I use a function at Matlab:
[V,D] = eig(C);
I see that V and D are always sorted ascending order. Does it always like that or should I sort them after I get V
and D
values?
I use a function at Matlab:
[V,D] = eig(C);
I see that V and D are always sorted ascending order. Does it always like that or should I sort them after I get V
and D
values?
V is NOT sorted in any order, except to correspond to the order of the associated eigenvalues. But perhaps you did not mean that.
The eigenvalues TEND to be in descending order, but this is not assured at all. They tend to be in order because the largest tend to trickle out of the algorithm on top. Eig has no sort at the end to ensure that fact.
I might point out the eigenshuffle tool, designed to take a sequence of eigenproblems, then resorting the eigenvalues (and the corresponding eigenvectors) so they are consistent along the sequence.
If you really need them certainly in decreasing order, then do a sort to ensure that fact. Make sure you also sort the vectors in the same order.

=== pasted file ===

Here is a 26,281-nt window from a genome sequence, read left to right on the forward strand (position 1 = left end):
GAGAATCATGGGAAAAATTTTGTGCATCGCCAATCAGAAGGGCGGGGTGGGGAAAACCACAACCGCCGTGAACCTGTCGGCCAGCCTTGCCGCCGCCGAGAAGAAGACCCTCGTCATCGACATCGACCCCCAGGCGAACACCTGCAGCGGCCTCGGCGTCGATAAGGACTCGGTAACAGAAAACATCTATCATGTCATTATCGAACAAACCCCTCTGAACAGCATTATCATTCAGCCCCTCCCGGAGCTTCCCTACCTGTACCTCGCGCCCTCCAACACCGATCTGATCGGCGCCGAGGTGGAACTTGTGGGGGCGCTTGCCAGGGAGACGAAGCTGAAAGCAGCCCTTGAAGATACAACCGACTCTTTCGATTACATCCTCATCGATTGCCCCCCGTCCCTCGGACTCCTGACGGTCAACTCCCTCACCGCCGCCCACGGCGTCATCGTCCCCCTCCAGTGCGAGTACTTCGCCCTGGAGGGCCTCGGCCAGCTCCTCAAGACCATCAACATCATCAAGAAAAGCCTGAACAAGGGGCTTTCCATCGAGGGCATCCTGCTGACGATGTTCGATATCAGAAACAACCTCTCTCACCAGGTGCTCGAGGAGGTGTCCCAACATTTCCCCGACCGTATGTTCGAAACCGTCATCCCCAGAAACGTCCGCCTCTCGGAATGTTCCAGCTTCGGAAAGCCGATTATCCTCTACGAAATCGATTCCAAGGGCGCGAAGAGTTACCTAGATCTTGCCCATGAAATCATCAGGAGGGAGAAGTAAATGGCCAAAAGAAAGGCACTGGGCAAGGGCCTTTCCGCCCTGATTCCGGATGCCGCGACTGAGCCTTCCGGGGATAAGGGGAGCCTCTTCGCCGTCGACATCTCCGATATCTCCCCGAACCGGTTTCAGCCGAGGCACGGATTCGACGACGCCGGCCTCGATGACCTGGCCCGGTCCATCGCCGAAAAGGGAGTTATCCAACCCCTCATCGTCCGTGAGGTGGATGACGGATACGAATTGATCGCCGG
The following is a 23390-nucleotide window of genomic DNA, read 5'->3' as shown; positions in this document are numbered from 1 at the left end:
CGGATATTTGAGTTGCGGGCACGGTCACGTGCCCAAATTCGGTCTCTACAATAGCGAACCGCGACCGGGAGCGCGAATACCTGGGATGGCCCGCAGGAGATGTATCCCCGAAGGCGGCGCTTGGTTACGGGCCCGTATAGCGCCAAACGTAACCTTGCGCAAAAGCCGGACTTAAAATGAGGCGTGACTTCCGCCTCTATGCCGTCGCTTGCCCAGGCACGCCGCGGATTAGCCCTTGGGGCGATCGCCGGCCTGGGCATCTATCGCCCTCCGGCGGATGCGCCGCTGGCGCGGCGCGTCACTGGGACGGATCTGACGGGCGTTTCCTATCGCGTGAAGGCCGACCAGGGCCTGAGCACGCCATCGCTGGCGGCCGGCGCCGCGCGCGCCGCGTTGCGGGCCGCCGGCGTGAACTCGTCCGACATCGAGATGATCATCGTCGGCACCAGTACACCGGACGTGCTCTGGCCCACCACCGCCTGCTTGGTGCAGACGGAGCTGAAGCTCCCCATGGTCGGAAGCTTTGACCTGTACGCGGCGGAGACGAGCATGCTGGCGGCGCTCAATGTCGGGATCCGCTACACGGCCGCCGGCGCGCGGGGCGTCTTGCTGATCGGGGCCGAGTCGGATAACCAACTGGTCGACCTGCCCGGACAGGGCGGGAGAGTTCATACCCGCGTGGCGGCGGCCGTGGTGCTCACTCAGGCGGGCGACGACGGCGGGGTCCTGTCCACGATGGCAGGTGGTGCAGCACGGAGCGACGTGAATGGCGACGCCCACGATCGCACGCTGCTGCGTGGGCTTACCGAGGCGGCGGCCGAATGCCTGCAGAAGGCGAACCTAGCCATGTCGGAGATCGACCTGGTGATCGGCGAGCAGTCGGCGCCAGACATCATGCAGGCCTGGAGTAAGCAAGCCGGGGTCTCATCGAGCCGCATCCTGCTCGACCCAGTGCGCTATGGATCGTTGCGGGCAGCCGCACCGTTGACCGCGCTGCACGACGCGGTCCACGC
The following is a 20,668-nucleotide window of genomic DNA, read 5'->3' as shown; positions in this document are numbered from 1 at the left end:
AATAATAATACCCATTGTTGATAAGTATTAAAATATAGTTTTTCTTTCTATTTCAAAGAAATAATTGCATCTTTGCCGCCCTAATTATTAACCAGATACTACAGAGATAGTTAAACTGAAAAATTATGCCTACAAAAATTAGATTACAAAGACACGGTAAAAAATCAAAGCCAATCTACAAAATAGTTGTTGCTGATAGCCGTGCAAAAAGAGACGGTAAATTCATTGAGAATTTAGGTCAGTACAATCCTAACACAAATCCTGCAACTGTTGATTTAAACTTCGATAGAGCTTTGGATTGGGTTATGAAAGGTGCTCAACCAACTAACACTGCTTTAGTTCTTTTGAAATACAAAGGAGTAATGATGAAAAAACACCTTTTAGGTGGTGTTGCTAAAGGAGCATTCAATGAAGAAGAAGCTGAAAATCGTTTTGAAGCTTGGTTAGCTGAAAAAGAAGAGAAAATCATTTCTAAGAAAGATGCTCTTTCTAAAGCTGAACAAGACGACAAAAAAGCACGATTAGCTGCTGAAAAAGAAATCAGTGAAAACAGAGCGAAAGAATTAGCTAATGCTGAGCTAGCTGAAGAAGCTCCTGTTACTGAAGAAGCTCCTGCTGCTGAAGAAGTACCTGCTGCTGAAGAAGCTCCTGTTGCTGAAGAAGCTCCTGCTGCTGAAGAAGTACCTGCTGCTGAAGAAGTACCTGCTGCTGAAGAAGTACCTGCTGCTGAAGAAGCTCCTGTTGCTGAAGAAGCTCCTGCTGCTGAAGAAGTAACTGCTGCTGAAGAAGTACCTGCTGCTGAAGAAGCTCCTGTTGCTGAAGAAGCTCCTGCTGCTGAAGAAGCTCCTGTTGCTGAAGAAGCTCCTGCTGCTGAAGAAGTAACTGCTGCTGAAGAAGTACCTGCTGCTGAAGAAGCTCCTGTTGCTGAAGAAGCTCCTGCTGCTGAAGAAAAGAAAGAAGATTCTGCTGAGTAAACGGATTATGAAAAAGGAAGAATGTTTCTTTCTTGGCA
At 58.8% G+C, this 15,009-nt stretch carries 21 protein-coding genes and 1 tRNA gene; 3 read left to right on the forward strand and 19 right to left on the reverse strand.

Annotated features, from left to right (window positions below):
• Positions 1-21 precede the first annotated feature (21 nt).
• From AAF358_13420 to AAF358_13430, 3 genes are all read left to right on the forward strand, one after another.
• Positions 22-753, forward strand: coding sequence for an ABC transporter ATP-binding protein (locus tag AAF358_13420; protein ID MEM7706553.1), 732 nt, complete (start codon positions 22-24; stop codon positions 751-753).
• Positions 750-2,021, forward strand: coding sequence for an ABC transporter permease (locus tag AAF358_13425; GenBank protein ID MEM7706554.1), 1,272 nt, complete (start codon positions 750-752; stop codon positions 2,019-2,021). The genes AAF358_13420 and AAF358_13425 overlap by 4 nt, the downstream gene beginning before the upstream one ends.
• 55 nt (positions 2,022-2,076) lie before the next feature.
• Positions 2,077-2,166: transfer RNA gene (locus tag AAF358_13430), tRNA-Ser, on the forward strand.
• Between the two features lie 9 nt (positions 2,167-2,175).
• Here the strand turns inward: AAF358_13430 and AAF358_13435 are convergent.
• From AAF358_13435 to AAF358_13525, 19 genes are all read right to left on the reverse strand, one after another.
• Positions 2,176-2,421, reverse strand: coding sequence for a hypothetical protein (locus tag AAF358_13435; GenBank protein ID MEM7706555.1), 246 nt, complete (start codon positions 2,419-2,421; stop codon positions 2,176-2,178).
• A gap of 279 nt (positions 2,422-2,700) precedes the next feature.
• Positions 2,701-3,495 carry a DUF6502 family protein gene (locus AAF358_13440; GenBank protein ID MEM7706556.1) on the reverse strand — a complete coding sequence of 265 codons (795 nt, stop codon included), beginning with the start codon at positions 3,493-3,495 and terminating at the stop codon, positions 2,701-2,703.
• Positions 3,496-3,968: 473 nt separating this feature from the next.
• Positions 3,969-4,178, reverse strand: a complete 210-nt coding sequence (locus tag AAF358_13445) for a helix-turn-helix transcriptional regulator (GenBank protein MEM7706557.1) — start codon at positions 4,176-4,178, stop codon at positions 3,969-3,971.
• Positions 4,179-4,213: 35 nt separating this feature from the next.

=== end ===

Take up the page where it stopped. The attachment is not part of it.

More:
If you want to guarantee sorted-ascending values, just do an extra
if ~issorted(diag(D))
[V,D] = eig(A);
[D,I] = sort(diag(D));
V = V(:, I);
end
to sort them the way you want.
Alternatively, use eigs
:
[V,D] = eigs(A,size(A,1)-1)
I
is a misleading variable name, and would opt for one which better reflects it is simply an array of indices, like inds
, and not an identity matrix)
– Anti Earth
Jul 13 '16 at 7:37
eigs
does not take care of the sign. Say A
is 5 by 5. How to get the smallest 3 eigenvalues (not magnitude) and the corresponding eigenvectors for eigs
(not eig
)?
– Ka-Wa Yip
Aug 19 '16 at 8:34
sort()
to makec
purposely descending and ascending. Then see whateig
does to it. So you can come to a conclusion by experimenting or reading the manual. But I like the eariler :D Check this mathworks question – bonCodigo Dec 4 '12 at 13:52